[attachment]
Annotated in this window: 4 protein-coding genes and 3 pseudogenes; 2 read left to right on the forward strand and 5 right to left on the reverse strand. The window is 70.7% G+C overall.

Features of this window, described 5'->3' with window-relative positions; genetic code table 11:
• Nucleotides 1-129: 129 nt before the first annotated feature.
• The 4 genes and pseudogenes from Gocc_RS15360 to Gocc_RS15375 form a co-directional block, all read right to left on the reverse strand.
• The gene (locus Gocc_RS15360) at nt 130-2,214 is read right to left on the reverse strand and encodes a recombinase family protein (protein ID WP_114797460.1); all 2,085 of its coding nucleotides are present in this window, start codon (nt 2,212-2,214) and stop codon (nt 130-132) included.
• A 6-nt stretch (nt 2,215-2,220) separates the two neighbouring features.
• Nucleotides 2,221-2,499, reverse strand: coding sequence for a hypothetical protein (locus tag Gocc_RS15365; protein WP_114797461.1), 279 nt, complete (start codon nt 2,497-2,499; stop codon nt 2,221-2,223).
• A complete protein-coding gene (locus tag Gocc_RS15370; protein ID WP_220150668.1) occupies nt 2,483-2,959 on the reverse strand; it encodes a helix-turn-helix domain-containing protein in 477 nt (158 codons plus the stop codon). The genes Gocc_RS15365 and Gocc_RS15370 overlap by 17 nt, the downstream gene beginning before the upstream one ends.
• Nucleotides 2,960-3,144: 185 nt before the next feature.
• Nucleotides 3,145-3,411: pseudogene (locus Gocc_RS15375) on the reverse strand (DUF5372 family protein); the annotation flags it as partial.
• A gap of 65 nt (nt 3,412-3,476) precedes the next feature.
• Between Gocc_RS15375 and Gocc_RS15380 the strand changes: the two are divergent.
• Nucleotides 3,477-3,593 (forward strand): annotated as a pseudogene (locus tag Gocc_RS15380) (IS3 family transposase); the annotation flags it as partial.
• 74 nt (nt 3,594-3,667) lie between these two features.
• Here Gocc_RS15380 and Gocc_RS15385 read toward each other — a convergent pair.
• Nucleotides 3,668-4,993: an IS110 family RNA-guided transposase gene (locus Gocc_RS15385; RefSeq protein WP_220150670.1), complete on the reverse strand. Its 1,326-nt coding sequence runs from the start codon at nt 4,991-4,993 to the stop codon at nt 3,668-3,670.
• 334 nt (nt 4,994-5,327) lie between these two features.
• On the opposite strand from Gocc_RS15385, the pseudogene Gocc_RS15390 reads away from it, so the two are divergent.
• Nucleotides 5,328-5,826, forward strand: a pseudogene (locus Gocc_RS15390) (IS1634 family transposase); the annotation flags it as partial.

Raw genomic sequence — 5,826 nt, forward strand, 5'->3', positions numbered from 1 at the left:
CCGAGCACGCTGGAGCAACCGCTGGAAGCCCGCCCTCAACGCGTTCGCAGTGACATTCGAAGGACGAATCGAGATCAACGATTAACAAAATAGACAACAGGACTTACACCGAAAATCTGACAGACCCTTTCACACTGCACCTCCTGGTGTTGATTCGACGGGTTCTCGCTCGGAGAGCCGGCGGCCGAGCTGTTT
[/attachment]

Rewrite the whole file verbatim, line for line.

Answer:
Annotated in this window: 4 protein-coding genes and 3 pseudogenes; 2 read left to right on the forward strand and 5 right to left on the reverse strand. The window is 70.7% G+C overall.

Features of this window, described 5'->3' with window-relative positions; genetic code table 11:
• Nucleotides 1-129: 129 nt before the first annotated feature.
• The 4 genes and pseudogenes from Gocc_RS15360 to Gocc_RS15375 form a co-directional block, all read right to left on the reverse strand.
• The gene (locus Gocc_RS15360) at nt 130-2,214 is read right to left on the reverse strand and encodes a recombinase family protein (protein ID WP_114797460.1); all 2,085 of its coding nucleotides are present in this window, start codon (nt 2,212-2,214) and stop codon (nt 130-132) included.
• A 6-nt stretch (nt 2,215-2,220) separates the two neighbouring features.
• Nucleotides 2,221-2,499, reverse strand: coding sequence for a hypothetical protein (locus tag Gocc_RS15365; protein WP_114797461.1), 279 nt, complete (start codon nt 2,497-2,499; stop codon nt 2,221-2,223).
• A complete protein-coding gene (locus tag Gocc_RS15370; protein ID WP_220150668.1) occupies nt 2,483-2,959 on the reverse strand; it encodes a helix-turn-helix domain-containing protein in 477 nt (158 codons plus the stop codon). The genes Gocc_RS15365 and Gocc_RS15370 overlap by 17 nt, the downstream gene beginning before the upstream one ends.
• Nucleotides 2,960-3,144: 185 nt before the next feature.
• Nucleotides 3,145-3,411: pseudogene (locus Gocc_RS15375) on the reverse strand (DUF5372 family protein); the annotation flags it as partial.
• A gap of 65 nt (nt 3,412-3,476) precedes the next feature.
• Between Gocc_RS15375 and Gocc_RS15380 the strand changes: the two are divergent.
• Nucleotides 3,477-3,593 (forward strand): annotated as a pseudogene (locus tag Gocc_RS15380) (IS3 family transposase); the annotation flags it as partial.
• 74 nt (nt 3,594-3,667) lie between these two features.
• Here Gocc_RS15380 and Gocc_RS15385 read toward each other — a convergent pair.
• Nucleotides 3,668-4,993: an IS110 family RNA-guided transposase gene (locus Gocc_RS15385; RefSeq protein WP_220150670.1), complete on the reverse strand. Its 1,326-nt coding sequence runs from the start codon at nt 4,991-4,993 to the stop codon at nt 3,668-3,670.
• 334 nt (nt 4,994-5,327) lie between these two features.
• On the opposite strand from Gocc_RS15385, the pseudogene Gocc_RS15390 reads away from it, so the two are divergent.
• Nucleotides 5,328-5,826, forward strand: a pseudogene (locus Gocc_RS15390) (IS1634 family transposase); the annotation flags it as partial.

Raw genomic sequence — 5,826 nt, forward strand, 5'->3', positions numbered from 1 at the left:
CCGAGCACGCTGGAGCAACCGCTGGAAGCCCGCCCTCAACGCGTTCGCAGTGACATTCGAAGGACGAATCGAGATCAACGATTAACAAAATAGACAACAGGACTTACACCGAAAATCTGACAGACCCTTTCACACTGCACCTCCTGGTGTTGATTCGACGGGTTCTCGCTCGGAGAGCCGGCGGCCGAGCTGTTT